Inside an F school, by a team of Tulsa World reporters, analyzed the struggles of a chronically low-performing Tulsa school. A year later, Andrea Eger returned to find teacher turnover remains a huge problem at Hawthorne Elementary.
Principal Estella Bitson has trouble finding teachers willing to work at a high-poverty, all-minority school with an “F” rating. Some who try don’t make it through the year.
Hawthorne started the school year short a third-grade teacher. The two third-grade teachers have larger classes.
A new sixth-grade teacher recruited by Teach for America “couldn’t handle the kids,” says Bitson. She found the teacher another job in the district.
Last spring, both fifth-grade teachers quit. Some high-achieving students decided not to come back to Hawthorne, says Bitson.
“Some parents took their students to KIPP (a college preparatory charter school) or south-side schools because I couldn’t ‘assure’ them of who my fifth-grade teachers were going to be,” Bitson said. “These were the leaders of our school. They balance out our student body. But, if it was my kid, I would be asking the same questions — and here we go, I didn’t have that consistency.”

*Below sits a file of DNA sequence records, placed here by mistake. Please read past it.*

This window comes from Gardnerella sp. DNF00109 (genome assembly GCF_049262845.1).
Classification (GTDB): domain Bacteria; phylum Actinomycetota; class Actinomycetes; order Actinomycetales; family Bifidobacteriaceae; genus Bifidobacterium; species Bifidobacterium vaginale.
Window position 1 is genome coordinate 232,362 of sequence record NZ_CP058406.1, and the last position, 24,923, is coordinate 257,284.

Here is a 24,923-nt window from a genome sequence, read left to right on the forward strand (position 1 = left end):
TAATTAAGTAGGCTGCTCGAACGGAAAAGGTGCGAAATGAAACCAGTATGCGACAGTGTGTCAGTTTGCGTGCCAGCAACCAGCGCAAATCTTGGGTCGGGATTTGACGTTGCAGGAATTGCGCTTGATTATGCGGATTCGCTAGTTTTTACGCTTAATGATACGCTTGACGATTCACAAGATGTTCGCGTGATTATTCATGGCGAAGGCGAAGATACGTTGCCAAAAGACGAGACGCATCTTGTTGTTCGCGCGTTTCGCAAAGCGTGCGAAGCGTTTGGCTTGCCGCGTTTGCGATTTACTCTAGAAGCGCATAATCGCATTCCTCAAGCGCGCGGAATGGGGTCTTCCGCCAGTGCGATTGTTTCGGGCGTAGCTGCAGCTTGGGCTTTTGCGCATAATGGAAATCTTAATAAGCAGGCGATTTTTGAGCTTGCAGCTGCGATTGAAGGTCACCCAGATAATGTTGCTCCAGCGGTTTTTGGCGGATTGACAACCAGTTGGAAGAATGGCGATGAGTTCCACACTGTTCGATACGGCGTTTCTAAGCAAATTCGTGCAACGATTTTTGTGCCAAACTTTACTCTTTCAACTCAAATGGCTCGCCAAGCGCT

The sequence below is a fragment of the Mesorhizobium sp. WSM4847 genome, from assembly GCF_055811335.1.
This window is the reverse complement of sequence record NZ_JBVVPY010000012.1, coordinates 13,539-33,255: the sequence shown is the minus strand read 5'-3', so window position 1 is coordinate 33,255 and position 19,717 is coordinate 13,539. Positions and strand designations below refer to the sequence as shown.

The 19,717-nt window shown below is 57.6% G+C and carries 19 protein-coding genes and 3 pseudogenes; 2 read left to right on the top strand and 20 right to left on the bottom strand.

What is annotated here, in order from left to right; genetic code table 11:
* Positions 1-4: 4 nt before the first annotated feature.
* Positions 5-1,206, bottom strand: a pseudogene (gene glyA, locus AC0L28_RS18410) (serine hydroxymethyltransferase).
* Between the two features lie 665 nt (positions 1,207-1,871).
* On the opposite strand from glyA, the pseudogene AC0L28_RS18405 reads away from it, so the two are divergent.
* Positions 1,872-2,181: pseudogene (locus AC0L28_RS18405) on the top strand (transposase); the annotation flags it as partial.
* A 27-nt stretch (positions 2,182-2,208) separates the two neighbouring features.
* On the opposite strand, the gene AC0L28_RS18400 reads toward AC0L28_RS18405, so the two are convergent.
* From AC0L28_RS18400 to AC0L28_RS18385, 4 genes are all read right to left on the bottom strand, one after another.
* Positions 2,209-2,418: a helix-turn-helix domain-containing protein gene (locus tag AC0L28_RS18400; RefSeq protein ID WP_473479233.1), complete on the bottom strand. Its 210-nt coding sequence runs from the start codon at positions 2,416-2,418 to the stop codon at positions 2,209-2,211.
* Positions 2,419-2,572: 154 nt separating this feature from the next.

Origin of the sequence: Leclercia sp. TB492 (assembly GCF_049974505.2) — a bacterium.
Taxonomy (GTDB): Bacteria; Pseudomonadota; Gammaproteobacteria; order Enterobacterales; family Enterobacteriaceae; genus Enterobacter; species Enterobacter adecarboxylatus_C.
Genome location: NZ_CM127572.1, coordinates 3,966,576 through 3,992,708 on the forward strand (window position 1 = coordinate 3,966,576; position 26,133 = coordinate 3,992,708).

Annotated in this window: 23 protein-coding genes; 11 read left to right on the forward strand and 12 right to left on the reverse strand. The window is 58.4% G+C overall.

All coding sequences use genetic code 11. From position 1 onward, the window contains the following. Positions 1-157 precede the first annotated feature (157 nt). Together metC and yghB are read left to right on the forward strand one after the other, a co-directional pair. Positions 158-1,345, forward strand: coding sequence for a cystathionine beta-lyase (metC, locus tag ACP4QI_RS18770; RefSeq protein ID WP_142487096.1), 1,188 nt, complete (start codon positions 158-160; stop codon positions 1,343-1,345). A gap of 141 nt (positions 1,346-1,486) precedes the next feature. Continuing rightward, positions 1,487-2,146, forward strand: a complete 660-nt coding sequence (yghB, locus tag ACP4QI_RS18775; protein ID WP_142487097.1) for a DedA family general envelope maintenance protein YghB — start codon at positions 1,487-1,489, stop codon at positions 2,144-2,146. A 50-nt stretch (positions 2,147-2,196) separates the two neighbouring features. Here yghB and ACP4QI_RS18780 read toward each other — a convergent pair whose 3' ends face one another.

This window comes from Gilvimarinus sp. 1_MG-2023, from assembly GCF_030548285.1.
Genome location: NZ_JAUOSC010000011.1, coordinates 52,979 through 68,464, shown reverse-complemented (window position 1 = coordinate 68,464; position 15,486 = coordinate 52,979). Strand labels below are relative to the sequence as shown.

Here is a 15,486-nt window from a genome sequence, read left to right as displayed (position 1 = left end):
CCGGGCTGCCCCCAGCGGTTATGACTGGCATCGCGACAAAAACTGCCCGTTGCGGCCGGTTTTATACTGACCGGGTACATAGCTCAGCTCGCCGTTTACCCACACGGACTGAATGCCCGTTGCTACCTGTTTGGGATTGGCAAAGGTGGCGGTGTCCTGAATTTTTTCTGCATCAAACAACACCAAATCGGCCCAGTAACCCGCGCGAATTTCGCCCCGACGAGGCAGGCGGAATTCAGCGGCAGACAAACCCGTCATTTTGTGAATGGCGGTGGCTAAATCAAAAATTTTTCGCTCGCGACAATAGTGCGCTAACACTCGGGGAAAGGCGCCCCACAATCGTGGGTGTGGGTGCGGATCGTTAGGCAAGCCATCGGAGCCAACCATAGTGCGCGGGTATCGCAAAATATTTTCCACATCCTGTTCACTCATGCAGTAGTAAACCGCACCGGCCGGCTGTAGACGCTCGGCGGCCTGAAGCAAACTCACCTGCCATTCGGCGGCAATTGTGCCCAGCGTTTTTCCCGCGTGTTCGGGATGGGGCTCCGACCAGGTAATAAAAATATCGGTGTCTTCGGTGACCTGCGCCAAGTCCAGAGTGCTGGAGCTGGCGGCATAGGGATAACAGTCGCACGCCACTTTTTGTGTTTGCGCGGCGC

By October, the first of the two newly hired fifth-grade teachers quit. The second one followed suit at the end of the first semester.
Bitson pounded the pavement over winter break, tracking down December graduates from teacher colleges. A Northeastern State University grad began in late January, and another recent grad, from a small college in Iowa, arrived in early February.
But that meant weeks on end of substitute teachers for Hawthorne’s fifth-graders.
Students are used to it. “In third grade, I had like eight teachers,” said fifth-grader Cameron Steed. “Other kids have one teacher, and they get to learn and they get used to that one teacher.”
“Some people just can’t deal with the kids,” said Karesha Solomon, the lead third-grade teacher. “The people who take the biggest hit are the students who are on grade level.”
Solomon attended Hawthorne as a child. She was raised by two hard-working parents who expected all their children to go to college. They all did.